This is the concluding article in a four-part series of articles providing a snapshot of modern life in China in observance of October 1, 2009, the 60th anniversary of the founding of the People’s Republic of China. It was published October 11, 2009 in the Insight section of the Idaho State Journal
It was Chinese New Year 2003 when I first met Yu Kaiqi, the boy who would become my nephew. Almost a year old, he was bundled up in endless layers, like a silkworm cocoon — and just as precious to my future father-in-law, Yu Huimin, 61, who carried him everywhere. I was stunned. If this boy were in the US, his parents and grandparents would have been letting him teeter and totter on the floor, taking his first steps to explore the world. But not here. For almost the entire day, he was tucked safely away in his doting grandfather’s arms.
Today, Yu Kaiqi, now seven years old, is still the family’s center of attention — but for all the wrong reasons. Throwing objects at the teacher. Lying. Sassing his parents. Daily temper tantrums. Not going to bed on time.
Unfortunately, Yu Kaiqi is no anomaly in China. Some studies, including a 2006 paper from Jinan University, suggest that 11 percent of young Chinese children misbehave. Others, including a 2002 Qingdao University paper, put the figure at 23 percent. Suppose you apply that lowest estimate — 11 percent — to the 2000 China census count of 95 million two- to seven-year-olds. That adds up to as many as 10 million Chinese children troubling their families.
And when they’re vexed by a naughty child, families look for explanations. Jin Genxiu, my 55-year-old mother-in-law, believes Yu Kaiqi’s bad temperament is the cause. Yu Huimin blames the school environment and declining standards in society. But there’s a culprit more close to home: parenting.
To understand why, just consider the modern family structure in China. With real estate hitting exponential highs, both young parents have to work to pay the mortgage. So who will care for baby? None other than grandma and grandpa. This saves on daycare costs, and eliminates the fears of leaving their child for the day with strangers. Plus, in China, there’s nothing strange about turning to the family for something like child care. Family has been the only reliable support to the Chinese for thousands of years, because comprehensive public services — such as good health care, pensions, and free public schools — haven’t been guaranteed to all, even today.
Nevertheless, too many parents can spoil the child. It’s hard enough to get two parents agreeing on child discipline. But if both sets of grandparents help, that’s six adults dealing with the child, and potentially six parenting styles. Also, most grandparents, like Jin and Yu Huimin, tend to coddle children more than the parents. Where inconsistent parenting goes, child misbehavior follows. That’s because the child doesn’t know what to expect, since the rules change depending on who’s in charge.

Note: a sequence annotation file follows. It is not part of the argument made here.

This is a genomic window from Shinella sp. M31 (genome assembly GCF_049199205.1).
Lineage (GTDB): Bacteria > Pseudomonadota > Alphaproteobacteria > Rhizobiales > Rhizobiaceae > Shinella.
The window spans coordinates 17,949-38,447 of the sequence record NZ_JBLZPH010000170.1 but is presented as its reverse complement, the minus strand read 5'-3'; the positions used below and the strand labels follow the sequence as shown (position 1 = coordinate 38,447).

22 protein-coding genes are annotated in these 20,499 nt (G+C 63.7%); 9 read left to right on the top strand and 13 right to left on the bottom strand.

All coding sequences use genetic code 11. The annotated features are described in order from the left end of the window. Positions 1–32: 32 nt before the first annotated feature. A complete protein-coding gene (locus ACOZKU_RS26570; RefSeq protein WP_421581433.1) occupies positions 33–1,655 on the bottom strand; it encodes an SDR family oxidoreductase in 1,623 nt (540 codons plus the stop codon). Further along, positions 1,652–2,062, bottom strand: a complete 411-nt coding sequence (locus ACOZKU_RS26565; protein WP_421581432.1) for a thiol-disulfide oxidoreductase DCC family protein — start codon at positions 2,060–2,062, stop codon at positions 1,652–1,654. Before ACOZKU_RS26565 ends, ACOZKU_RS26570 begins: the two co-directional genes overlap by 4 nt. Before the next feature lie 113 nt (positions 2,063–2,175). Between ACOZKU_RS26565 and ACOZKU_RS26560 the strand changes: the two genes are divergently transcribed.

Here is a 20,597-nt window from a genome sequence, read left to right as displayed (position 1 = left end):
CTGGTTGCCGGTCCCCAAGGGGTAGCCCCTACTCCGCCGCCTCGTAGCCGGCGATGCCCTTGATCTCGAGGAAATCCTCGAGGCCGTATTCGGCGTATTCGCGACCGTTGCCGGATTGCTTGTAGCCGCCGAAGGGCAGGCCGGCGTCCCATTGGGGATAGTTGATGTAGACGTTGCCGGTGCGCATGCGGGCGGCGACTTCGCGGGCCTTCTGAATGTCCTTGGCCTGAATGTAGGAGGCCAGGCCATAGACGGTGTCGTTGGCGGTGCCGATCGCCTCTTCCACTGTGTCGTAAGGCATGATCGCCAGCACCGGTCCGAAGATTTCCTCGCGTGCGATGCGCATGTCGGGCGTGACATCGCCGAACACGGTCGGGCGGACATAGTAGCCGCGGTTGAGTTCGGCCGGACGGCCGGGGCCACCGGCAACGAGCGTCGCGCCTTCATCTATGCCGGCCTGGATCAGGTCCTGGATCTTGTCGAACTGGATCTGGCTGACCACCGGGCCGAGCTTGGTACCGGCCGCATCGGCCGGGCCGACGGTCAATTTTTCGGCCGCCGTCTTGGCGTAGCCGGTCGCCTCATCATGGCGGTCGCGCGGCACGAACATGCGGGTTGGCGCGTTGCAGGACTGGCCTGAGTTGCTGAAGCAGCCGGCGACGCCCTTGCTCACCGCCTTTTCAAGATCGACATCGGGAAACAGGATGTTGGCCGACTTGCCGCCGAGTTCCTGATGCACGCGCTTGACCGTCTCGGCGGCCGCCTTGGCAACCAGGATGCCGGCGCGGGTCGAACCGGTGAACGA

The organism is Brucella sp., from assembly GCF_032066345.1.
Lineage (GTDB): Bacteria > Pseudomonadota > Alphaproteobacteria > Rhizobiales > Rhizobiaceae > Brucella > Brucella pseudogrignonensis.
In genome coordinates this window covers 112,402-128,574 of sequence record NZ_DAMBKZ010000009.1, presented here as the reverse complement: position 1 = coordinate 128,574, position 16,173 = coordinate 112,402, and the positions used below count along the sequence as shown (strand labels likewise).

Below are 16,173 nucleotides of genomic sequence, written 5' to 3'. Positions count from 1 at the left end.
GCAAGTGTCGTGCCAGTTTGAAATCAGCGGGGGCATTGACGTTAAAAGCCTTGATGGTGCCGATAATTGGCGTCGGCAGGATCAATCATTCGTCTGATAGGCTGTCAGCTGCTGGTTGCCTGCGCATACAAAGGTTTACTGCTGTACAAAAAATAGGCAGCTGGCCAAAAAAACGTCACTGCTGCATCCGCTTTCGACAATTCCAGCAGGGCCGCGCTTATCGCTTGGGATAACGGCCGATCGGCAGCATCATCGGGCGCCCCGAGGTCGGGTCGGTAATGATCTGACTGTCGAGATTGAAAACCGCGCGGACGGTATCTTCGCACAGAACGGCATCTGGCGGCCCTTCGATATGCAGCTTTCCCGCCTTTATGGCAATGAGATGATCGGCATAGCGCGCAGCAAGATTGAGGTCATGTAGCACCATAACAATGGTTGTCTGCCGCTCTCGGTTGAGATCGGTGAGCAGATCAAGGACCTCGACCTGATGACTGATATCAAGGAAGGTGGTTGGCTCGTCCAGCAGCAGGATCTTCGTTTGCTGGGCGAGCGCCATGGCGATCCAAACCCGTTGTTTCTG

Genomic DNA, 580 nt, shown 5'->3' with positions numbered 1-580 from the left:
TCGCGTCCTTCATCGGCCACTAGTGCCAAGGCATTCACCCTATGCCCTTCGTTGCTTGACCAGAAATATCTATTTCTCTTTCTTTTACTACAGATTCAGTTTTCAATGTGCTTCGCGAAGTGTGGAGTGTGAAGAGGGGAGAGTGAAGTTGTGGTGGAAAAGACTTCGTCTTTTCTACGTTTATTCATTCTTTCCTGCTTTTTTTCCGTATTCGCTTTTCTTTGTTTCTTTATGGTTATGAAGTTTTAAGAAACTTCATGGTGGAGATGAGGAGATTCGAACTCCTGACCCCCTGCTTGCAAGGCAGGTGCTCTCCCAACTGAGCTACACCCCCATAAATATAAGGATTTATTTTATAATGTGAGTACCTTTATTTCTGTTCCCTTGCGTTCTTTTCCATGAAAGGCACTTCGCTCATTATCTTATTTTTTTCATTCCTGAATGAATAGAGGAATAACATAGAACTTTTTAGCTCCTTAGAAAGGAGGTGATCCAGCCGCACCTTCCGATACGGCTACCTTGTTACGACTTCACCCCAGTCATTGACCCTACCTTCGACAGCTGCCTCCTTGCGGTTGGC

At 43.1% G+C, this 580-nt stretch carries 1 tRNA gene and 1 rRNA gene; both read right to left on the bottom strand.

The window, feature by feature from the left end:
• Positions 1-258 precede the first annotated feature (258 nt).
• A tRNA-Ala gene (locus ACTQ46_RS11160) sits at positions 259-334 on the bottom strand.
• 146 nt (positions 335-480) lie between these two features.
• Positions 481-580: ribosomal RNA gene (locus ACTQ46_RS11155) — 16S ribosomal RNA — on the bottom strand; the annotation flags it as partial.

But with grandma and grandpa in charge of the child, the family changes in other unexpected ways. Sometimes, the child feels more attached to their grandparents, so they may not respect mom and dad’s authority. Parents, feeling distant from child care, don’t help matters when they forget to model good behavior in front of the child. Meanwhile, the children miss out on critical adult-child interaction because their grandparents don’t usually play with them, preferring to supervise from afar, and their parents can be too exhausted from office demands.
Yet, the most demanding thing in the household is often that little child — thanks, in part, to the one-child policy. If both parents are only children, that means the entire family — including the grandparents — focuses their attention on that one boy or girl, imbuing the child with a dangerous sense of power. No wonder they’re called “little emperors.”
Tired of the endless temper tantrums of “one-child rule,” more and more young, educated Chinese want help. But where, and how? China has a growing roster of parenting books and websites, but few experts to back up that advice. “There are no child clinical psychologists in China, and few child mental health professionals,” said Su Linyan, professor of child psychiatry at Second Xiangya Hospital in Changsha. “When parents need help with their child’s mental health problems, they usually go to pediatricians or child neurologists.” And when they do go, it’s because the child is seriously falling behind in school, or showing extreme behavior, such as violence or suicide threats. Sometimes, that’s too late.
Still, even when help comes in time, it’s useless if the grandparents won’t listen. “I don’t like my mother-in-law’s parenting,” said Chen Xiaoqin, 31, after watching her mother-in-law chase her son around the apartment with a spoonful of food. “But we rely on her so much. If I criticized her, it might hurt our relationship.” Yu Huimin still believes that his indulgences, from carrying Yu Kaiqi to kindergarten to sending him freshly laid eggs on demand, never harmed the boy. “I’m the only one who really cares about him,” he maintains, addding that Yu Kaiqi named “grandpa” as his favorite person in the family. And for many years, Jin dismissed her grandson’s rambunctiousness with the false hope that he would grow out of it.
Still, if Jin is any measure, some grandparents are willing to grow and change in how they parent. During lunch this past summer, she admitted it was wrong to feed Yu Kaiqi as a toddler, instead of letting him do it himself. “I didn’t want him to dirty his clean clothes,” she explained. “But I should have let him feed himself, and get dirty, so he could learn how to be independent.”